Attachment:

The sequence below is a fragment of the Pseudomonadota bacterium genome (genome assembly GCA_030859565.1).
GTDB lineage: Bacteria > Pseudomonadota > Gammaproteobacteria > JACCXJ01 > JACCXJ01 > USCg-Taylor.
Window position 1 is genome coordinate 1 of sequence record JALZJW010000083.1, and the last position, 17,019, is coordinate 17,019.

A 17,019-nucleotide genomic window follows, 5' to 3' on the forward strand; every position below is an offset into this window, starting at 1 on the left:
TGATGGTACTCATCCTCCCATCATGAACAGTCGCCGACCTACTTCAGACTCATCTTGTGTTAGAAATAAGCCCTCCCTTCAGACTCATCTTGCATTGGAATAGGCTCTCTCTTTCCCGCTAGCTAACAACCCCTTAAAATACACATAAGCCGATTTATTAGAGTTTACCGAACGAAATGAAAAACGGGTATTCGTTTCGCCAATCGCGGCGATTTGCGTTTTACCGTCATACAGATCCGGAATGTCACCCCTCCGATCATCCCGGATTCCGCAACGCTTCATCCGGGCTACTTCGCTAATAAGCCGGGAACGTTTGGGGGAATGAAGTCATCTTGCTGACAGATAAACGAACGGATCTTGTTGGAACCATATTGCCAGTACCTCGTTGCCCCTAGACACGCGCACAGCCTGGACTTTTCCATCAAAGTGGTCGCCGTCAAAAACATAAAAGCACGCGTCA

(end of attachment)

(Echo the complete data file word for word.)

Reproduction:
The sequence below is a fragment of the Pseudomonadota bacterium genome (genome assembly GCA_030859565.1).
GTDB lineage: Bacteria > Pseudomonadota > Gammaproteobacteria > JACCXJ01 > JACCXJ01 > USCg-Taylor.
Window position 1 is genome coordinate 1 of sequence record JALZJW010000083.1, and the last position, 17,019, is coordinate 17,019.

A 17,019-nucleotide genomic window follows, 5' to 3' on the forward strand; every position below is an offset into this window, starting at 1 on the left:
TGATGGTACTCATCCTCCCATCATGAACAGTCGCCGACCTACTTCAGACTCATCTTGTGTTAGAAATAAGCCCTCCCTTCAGACTCATCTTGCATTGGAATAGGCTCTCTCTTTCCCGCTAGCTAACAACCCCTTAAAATACACATAAGCCGATTTATTAGAGTTTACCGAACGAAATGAAAAACGGGTATTCGTTTCGCCAATCGCGGCGATTTGCGTTTTACCGTCATACAGATCCGGAATGTCACCCCTCCGATCATCCCGGATTCCGCAACGCTTCATCCGGGCTACTTCGCTAATAAGCCGGGAACGTTTGGGGGAATGAAGTCATCTTGCTGACAGATAAACGAACGGATCTTGTTGGAACCATATTGCCAGTACCTCGTTGCCCCTAGACACGCGCACAGCCTGGACTTTTCCATCAAAGTGGTCGCCGTCAAAAACATAAAAGCACGCGTCA